The trail was in good condition despite the torrential rains last night. I felt like I could have run for hours.
Afterwards, I took the time to wander around the river trail on the other side of the road with my camera, which was a lot of fun. I need to make more time to just wander aimlessly. There’s something to be said for having no particular destination and no special time to be there.
When I left the trail, I remembered that I was supposed to pick up cookie baking supplies for the kids. I should have gone before the run because I was muddy, bloody, and wet through with sweat, and the temperature was dropping and the wind was cold, but I braved Food Lion anyway, and went in, briar scratches and all. While I was there, I ran into a former track runner from the high school and heard about her first semester at college. It’s always nice to see old students and athletes and know that they’re doing well. Then, I picked up my butter and flour and a bottle of wine for later, and I went to the checkout.
The girl behind me in line looked so familiar to me, so I asked if she had gone to Surry Central. She said, “No, I went to North.”
“Why do I know you?” I asked. “I’m just sure I know you.”
She looked at me for a second and asked my name; when I told her, she smiled and said in a whisper, “I went to Foothills.”
Years ago, I taught English at an alternative high school for at-risk teenagers who, for various reasons, could no longer attend mainstream high school. It was, hands down, the best job I ever had. It taught me everything I know or would ever need to know about teaching and caring for other people.
I think I must have squealed with delight when she told me her name. I couldn’t believe how good she looked, so healthy and together. We hugged in the checkout line (despite my previously mentioned stinky and messy state), and chatted for a few minutes as her groceries were being rung up.
She has a little girl of her own now, and is a nurse. She also works part-time at a center for at-risk and displaced children, the kind of facility I had close ties with back in the day. She said she worked primarily with troubled teens and really loved her work.
We said our good-byes, and I promptly went to the Jeep and cried. I was completely overwhelmed by seeing her. I know that I had nothing to do with her success; that was her determination and the grace of God. But when I see one of my old students, kids who were so much more than students to most of us, and I see that they are doing well– that they have a job, a family, a life– I am sometimes overcome with emotion. Until you have worked with kids like that, it’s really hard to imagine the horrific lives most of them led and the destructive paths they were on. To see them not only surviving but thriving is such a joy. It was the highlight of my week to see her there today.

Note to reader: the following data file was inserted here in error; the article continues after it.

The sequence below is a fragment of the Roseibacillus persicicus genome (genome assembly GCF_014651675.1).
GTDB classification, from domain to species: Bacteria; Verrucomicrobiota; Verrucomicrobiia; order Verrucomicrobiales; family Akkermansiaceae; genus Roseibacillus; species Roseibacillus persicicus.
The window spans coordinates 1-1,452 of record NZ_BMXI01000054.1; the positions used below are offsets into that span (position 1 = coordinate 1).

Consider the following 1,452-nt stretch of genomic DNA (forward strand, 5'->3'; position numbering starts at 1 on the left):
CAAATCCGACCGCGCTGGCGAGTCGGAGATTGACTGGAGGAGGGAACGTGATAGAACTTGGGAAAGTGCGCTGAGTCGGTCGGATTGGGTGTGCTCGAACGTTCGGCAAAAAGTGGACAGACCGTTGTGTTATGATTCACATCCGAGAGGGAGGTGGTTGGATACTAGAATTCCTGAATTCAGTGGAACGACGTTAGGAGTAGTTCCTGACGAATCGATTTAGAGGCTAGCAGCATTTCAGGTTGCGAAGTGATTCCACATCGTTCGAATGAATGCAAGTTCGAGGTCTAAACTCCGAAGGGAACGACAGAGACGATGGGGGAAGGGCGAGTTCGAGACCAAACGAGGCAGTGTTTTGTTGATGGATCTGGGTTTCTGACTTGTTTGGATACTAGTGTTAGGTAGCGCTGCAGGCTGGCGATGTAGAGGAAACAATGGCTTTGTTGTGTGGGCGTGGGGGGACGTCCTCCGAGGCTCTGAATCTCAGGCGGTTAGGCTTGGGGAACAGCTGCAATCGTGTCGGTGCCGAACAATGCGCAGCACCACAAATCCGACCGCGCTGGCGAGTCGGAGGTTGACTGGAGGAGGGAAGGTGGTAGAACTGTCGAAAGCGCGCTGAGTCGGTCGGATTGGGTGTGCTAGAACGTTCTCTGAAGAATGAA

I drove home, thinking about my years at the alternative school and the craziness of it all and how much I loved it, and how different my life is now with my own children and all the lessons I learned along the way. When I got home, Harper Lee was waiting in her “funky spa person” outfit, because as she said, “spa people are just kind of funky” and she had set up a relaxing post-run spa experience for me. She had posted a sign on the door and had transformed her bathroom into a mini-salon complete with massage table (a towel and a pillow pet on the floor), a soft lullaby CD playing in the background, and a load of bath oils and lotions (some of questionable age).
I positioned myself on the floor and settled in for what turned out to be a surprisingly awesome treatment and massage. I’m not sure what she slathered all over my face, but as long as I don’t break out in the next couple of days, I guess it will be OK. She placed something cold and hard and rectangular on my eyelids and said, “We didn’t have any cucumbers so I’m using celery.” I tried not to laugh, and instead, enjoyed the strange coolness of celery on my eyeballs.
When she was done, she asked if I thought she might have a future in massage therapy. I said that she definitely did but that I thought she wanted to be the scientist who discovers the cure for cancer. She said she still plans to do that as well, but this would be fun on the side.
Then, we baked cookies. Mostly, Harper Lee mixed and rolled and cut, and Isaac licked the utensils, but it was a good time. The house smelled of warm cinnamon and lots of love this afternoon. All in all, it was the kind of day that makes my heart swell twice its normal size, my favorite kind of day.